If I thought about it at all as a young child, I imagined The Newspaper as a singular source that appeared on every doorstep every day and apparently everybody from San Fransisco to Sri Lanka concerned themselves with the reporting and opinions of The Omaha World-Herald. This notion developed cracks as I got older. For one thing, my grandparents received a different paper for their nearby small city and yet another one for their own small town, each with its own news reporting that only sometimes overlapped with ours. There was even a different daily edition of the World-Herald in the mornings – that one had The Far Side, where afternoon subscribers were saddled with Marmaduke.
When my family took a vacation to nearby Colorado the myth was shattered for good by a copy of The Denver Post. After the comics, the most important feature was the baseball coverage, and The Post had a bright, clear graphic containing all the scores right on the front page of the sports section. The font used for the box scores was more pleasant, too. For the first time I started reading the other sections on that trip and, like learning a new language and finding greater understanding of your native tongue, awoke a new appreciation for the unique virtues of my hometown paper and newspapers in general.
It’s not breaking news to report in this piece (which will never be rendered in ink on paper unless my mother happens to see it and prints it out to show her mother) that the newspaper industry has undergone profound and sad changes in recent history. In the advent of digitized news services, those papers that haven’t shuttered altogether have shrunk to dry husks. Journalists have been laid off in droves. It’s easier to get national news updates buzzed to your phone than to pull up a summary of local city council meetings. In a lot of ways, news is more like my original childish conception of it.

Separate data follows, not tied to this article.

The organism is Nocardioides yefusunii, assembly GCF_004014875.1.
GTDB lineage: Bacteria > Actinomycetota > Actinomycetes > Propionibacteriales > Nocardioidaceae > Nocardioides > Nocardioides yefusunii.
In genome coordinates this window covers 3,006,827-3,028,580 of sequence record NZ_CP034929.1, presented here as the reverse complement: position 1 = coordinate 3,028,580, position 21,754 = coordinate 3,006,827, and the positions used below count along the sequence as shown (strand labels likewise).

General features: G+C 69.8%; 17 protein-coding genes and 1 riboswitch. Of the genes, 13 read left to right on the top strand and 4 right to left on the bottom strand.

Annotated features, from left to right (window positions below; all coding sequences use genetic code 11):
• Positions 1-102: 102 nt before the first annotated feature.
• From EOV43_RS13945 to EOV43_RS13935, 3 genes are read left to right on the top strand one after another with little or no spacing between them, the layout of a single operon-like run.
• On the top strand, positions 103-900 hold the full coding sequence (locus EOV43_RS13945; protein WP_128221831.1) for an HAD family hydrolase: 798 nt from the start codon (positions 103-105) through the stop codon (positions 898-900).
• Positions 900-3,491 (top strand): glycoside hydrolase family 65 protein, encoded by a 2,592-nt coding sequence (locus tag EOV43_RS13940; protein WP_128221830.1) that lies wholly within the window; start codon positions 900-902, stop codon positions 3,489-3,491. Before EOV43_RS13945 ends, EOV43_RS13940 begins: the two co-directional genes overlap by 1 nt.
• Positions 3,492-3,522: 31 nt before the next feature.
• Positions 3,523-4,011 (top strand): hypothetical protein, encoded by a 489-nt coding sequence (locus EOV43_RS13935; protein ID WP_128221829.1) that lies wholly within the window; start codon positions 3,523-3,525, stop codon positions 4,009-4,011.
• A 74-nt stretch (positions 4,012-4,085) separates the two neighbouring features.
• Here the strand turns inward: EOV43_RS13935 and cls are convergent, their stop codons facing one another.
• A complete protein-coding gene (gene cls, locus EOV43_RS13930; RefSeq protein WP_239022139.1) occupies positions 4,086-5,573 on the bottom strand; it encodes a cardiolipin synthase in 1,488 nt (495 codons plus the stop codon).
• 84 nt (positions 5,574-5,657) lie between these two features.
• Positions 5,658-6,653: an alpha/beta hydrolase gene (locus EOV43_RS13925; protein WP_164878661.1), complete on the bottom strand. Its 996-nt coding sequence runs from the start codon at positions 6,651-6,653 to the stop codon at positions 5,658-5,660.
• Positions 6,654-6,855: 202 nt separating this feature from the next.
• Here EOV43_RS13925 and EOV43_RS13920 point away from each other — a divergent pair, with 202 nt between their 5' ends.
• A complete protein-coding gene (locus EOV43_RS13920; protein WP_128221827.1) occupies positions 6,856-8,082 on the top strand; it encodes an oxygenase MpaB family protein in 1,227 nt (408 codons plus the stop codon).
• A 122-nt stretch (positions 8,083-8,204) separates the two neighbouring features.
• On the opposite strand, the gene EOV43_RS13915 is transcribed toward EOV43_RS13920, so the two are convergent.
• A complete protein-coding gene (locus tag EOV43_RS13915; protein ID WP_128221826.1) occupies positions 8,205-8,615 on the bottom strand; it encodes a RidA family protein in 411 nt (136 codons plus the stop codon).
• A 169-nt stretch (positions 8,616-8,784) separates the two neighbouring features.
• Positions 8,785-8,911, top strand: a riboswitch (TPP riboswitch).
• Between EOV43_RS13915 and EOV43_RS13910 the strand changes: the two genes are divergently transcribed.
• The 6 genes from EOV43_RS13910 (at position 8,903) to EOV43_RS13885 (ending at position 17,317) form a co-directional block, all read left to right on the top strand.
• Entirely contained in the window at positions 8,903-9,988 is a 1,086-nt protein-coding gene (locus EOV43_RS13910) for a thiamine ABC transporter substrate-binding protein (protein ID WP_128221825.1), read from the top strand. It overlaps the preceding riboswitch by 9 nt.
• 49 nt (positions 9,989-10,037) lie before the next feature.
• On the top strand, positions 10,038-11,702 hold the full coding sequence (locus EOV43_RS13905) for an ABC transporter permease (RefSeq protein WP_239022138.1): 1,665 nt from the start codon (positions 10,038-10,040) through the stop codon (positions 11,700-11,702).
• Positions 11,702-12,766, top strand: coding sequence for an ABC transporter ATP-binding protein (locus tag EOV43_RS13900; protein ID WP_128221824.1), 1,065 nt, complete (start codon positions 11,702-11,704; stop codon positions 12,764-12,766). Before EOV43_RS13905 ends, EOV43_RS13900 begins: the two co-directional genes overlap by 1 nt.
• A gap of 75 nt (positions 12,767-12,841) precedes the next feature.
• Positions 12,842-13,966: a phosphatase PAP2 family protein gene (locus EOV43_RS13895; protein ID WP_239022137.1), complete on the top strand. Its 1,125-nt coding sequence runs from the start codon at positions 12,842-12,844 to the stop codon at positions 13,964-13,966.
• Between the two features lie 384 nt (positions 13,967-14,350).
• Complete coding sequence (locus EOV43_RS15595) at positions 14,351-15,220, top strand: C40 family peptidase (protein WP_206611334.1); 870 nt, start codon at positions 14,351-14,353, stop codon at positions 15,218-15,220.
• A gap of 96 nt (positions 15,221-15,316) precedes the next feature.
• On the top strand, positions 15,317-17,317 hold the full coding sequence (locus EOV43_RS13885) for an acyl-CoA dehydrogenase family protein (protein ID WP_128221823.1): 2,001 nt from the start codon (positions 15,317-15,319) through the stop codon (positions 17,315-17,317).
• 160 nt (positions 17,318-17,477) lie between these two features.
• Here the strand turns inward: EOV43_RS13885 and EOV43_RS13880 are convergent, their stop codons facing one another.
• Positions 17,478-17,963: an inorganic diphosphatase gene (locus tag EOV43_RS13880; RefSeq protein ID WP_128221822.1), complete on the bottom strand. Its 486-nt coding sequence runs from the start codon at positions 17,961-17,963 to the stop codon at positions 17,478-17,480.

The end of an era creates new real estate for nostalgia, and I’ve staked out a few plots in the cinematic depictions of the bustling newsroom. Where the story is the crude oil made valuable only if there’s somebody to process it properly. Those somebodies are whipsmart reporters, dueling each other for scoops and headline space and using their command of prose and truth to, as the journalism saying goes, comfort the afflicted and afflict the comfortable. I aim to share some of those films with you the next few weeks and deliver what I hope sounds more like a celebration than a eulogy.
Today we’ll start at the end: the 2011 documentary Page One: Inside the New York Times and in the spirit of starting at the end I’ll skip to the final verdict and say this is not a particularly good documentary. The few scenes of journalists at work make it worth a look, but director Andrew Rossi attempts to organize the film thematically. This is already a dubious choice for a film about hard news journalism, and is completely undone by a failure to go any deeper on the theme – the tenuous place of the New York Times in the new media landscape – as the movie meanders along.